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1 Execution site(s)
Bronius M., born in 1919, recalls how he was requisitioned to dig and bury the pits for the Jews: “Everybody from Ariogala was forced to dig the pits. All the neighbors had to do it. There were two pits dug for them. /…/ They came and took me from my home. /…/ I didn’t count, but there had to be more than one hundred diggers. There were so many of us. /…/ We dug until noon. They were shooting till the evening. It took them more than an hour. Then we went to cover the pit. We gathered at the neighbor’s and we saw how the Jews were brought to the pit. We heard everything.” (Eyewitness N°129, interviewed in Uždubysys, on March 16-17, 2015).
“I escorted people to the shooting, guarded those who were brought to the shooting, forced to fill in the pits where the people who had been shot were thrown, and looted their property. /…/ For taking part in the shooting, I received two children’s coats , two fur coats, two pairs of shoes, a pair of boots, two feather pillows, three blankets, a man’s winter coat, a dress, a table, two chairs, a wardrobe, and a pull-out sofa.” [Deposition of alleged shooter Juozas K., taken on September 27, 1944, RG-22.002M.7021-94/421]
Ariogala is one of the oldest settlements in Lithuania and is mentioned in written sources starting from the 13th century. In the 16th century, it grew into a small town and received the privilege of having a market in the 17th century. Ariogala was destroyed by fire many times and during World War I, only about 30 houses were left after intensive battles. The Jewish community in Ariogala was established in the 18th century. Even though Jews formed a majority among the local population (more than 1500 persons) in the 19th century, the number significantly decreased due to immigration to South Africa and the USA. Before World War II, only around 500 Jews lived in Ariogala. Jews made their living mostly from craftsmanship, trading and storekeeping, they owned a bank, a power station, a flourmill… The Jewish population was active in social and public life: there was a Jewish synagogue, a school, a drama club, a Jewish library, Zionist youth organizations and two competing movements of Social Zionists and Revisionists. Most Jewish businesses were nationalized, the school was closed and political organizations banned under Soviet rule, beginning in 1940.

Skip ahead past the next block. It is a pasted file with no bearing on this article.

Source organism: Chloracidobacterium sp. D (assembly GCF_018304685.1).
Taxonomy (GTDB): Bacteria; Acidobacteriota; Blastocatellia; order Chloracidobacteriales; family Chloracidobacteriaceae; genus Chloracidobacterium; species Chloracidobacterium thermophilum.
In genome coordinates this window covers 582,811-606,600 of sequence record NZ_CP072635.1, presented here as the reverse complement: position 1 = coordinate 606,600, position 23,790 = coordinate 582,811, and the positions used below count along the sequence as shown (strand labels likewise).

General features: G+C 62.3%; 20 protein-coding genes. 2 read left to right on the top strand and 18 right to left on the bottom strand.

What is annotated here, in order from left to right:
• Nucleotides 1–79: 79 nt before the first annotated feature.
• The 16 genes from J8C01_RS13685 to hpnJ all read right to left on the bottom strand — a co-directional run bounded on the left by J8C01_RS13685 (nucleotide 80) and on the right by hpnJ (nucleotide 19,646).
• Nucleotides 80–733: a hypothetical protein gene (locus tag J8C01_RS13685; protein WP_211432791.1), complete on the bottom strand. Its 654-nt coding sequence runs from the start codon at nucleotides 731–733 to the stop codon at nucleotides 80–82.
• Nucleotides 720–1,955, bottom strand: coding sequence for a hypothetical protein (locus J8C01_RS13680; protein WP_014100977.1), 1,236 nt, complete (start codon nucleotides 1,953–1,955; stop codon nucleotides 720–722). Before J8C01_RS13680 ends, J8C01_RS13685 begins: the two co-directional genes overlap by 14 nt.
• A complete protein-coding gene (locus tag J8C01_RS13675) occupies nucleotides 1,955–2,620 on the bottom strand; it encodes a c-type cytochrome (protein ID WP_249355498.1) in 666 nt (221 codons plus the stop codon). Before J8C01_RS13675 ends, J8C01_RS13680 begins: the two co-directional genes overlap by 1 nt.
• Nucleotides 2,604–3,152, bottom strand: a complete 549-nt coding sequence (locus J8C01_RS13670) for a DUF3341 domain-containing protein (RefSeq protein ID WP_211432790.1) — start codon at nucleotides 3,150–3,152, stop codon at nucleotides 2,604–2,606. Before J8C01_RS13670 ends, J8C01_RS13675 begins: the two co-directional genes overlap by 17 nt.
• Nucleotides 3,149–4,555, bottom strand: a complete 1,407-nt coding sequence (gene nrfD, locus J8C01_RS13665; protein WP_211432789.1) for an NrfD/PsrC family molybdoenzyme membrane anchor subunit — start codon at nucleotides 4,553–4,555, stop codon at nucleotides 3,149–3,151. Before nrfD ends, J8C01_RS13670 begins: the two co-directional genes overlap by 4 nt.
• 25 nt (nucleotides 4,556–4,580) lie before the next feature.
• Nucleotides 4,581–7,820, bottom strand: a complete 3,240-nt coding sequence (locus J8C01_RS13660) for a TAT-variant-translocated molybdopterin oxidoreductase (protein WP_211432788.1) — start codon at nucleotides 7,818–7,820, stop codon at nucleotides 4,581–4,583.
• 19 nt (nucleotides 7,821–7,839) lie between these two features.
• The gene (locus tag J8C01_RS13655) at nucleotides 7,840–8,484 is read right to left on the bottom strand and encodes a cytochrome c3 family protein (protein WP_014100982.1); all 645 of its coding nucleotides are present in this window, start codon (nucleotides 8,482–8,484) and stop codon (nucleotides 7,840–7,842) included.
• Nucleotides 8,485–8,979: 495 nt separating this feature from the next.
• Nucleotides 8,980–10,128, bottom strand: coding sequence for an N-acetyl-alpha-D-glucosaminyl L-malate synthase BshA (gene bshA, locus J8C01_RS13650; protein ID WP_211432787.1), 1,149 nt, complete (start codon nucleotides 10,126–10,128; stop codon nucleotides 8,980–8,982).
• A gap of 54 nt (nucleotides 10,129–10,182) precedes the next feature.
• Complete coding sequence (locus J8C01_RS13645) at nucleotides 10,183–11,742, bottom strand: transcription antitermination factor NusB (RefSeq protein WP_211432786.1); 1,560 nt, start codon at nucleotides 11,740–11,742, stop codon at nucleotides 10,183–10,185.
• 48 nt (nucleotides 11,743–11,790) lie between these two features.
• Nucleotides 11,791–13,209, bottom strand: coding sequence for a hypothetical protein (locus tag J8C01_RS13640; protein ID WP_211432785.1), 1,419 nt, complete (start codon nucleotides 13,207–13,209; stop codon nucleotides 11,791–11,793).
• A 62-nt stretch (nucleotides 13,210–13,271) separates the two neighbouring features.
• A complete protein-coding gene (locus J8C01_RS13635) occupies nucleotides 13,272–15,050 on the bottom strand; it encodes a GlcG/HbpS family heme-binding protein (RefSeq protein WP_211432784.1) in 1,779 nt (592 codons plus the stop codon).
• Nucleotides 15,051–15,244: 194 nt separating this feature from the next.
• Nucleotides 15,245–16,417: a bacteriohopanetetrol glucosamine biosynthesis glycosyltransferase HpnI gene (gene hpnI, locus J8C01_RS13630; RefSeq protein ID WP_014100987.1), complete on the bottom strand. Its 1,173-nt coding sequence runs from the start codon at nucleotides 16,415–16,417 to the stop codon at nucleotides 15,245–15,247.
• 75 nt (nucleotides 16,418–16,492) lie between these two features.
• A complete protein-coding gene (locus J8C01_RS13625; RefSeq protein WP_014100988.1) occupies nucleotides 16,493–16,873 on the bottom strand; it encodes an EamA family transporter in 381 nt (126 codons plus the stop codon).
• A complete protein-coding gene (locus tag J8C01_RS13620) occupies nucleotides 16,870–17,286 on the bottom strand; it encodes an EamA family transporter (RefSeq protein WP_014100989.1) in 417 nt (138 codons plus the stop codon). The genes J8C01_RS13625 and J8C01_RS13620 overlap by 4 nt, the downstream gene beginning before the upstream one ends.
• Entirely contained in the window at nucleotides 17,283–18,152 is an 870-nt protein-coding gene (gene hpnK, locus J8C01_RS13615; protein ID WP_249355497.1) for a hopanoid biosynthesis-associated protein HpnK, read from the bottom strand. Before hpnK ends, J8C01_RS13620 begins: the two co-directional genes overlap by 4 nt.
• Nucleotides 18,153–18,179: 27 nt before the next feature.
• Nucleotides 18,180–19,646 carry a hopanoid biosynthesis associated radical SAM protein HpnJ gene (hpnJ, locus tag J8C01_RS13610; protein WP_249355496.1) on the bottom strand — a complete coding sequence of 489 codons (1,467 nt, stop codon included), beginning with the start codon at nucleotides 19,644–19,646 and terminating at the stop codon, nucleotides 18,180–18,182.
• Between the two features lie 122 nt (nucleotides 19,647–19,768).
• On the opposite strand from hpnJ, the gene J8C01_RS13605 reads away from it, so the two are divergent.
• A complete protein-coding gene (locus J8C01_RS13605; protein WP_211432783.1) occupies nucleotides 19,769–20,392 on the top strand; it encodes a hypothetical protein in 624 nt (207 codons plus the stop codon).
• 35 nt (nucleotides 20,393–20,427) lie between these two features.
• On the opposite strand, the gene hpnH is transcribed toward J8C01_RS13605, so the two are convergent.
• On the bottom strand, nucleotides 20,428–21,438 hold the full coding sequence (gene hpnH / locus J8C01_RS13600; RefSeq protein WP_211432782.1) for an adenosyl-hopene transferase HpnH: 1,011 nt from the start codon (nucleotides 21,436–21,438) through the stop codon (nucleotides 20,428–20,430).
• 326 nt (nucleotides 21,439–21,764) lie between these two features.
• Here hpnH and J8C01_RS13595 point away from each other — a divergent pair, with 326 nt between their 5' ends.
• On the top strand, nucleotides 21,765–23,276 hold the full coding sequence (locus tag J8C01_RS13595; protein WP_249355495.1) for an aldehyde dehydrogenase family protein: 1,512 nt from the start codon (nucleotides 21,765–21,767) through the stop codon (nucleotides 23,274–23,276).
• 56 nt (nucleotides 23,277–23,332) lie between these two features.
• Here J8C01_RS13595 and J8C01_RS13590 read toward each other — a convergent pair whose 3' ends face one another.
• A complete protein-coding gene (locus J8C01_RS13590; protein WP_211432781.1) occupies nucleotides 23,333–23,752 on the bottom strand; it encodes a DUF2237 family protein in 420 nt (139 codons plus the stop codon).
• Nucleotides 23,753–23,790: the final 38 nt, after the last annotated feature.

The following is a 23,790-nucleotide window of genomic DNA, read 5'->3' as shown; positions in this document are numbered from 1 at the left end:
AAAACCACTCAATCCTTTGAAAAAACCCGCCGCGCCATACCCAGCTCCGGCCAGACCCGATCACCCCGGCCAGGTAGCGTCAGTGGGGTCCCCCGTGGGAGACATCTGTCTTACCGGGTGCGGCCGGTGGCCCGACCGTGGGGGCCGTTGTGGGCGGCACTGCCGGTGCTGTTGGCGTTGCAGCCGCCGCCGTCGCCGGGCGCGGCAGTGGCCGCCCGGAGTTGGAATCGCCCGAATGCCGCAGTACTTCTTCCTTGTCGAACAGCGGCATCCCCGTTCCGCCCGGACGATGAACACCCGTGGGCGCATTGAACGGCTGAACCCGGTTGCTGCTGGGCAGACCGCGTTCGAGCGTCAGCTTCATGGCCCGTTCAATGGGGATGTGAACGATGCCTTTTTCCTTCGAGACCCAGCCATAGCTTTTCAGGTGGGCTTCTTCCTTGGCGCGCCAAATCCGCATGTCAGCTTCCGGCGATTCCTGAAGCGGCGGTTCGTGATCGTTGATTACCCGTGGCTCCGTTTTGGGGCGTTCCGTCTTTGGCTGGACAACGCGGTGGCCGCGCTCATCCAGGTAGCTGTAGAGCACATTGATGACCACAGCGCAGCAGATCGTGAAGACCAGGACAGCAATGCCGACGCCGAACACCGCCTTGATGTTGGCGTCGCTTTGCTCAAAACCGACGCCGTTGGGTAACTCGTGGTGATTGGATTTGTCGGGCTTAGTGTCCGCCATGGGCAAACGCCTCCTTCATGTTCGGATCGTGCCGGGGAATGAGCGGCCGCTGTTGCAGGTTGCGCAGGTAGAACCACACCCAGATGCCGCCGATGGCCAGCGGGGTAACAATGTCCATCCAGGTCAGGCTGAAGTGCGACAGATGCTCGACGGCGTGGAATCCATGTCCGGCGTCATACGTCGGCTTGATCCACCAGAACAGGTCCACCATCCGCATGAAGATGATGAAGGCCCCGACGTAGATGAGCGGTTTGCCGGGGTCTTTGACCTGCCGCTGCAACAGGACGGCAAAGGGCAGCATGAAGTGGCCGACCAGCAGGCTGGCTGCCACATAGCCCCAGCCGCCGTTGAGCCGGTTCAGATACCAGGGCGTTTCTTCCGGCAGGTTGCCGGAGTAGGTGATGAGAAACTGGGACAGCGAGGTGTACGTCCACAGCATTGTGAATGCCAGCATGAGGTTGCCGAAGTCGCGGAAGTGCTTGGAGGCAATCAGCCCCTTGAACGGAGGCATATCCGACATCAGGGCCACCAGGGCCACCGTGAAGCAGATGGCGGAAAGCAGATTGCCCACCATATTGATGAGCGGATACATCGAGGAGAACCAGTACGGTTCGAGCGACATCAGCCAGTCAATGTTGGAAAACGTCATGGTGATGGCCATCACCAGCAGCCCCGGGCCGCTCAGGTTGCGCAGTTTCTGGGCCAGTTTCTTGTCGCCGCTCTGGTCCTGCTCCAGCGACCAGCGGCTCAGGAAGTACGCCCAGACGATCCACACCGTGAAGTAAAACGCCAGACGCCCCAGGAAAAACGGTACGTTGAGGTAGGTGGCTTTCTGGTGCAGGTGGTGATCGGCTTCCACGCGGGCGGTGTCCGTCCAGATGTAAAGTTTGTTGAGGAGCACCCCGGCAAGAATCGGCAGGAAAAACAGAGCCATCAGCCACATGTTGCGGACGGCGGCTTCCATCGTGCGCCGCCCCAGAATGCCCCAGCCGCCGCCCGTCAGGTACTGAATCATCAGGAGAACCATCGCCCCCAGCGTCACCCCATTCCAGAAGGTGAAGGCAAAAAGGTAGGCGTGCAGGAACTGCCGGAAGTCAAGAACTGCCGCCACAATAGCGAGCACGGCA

One month after the German occupation in 1941 all the Jews from Ariogala and some nearby villages were gathered in the ghetto near the synagogue. They were guarded and taken for forced labor. At the end of August/beginning of September, local men from Ariogala and nearby areas were requisitioned to dig two pits near the Dubysa River. Later, all the Jews from the Ariogala ghetto were brought there. Before the execution, the Jews’ belongings were taken away from them and they were told to undress. Bronius M., who was requisitioned to dig the pit, remembers that the Jews “had to walk down to the pits about 100 m from the place on the top of the hill where they had undressed.” Around 700 Jewish men, women and children were shot near Ariogala. A celebration was organized by those involved in the shooting after the execution.
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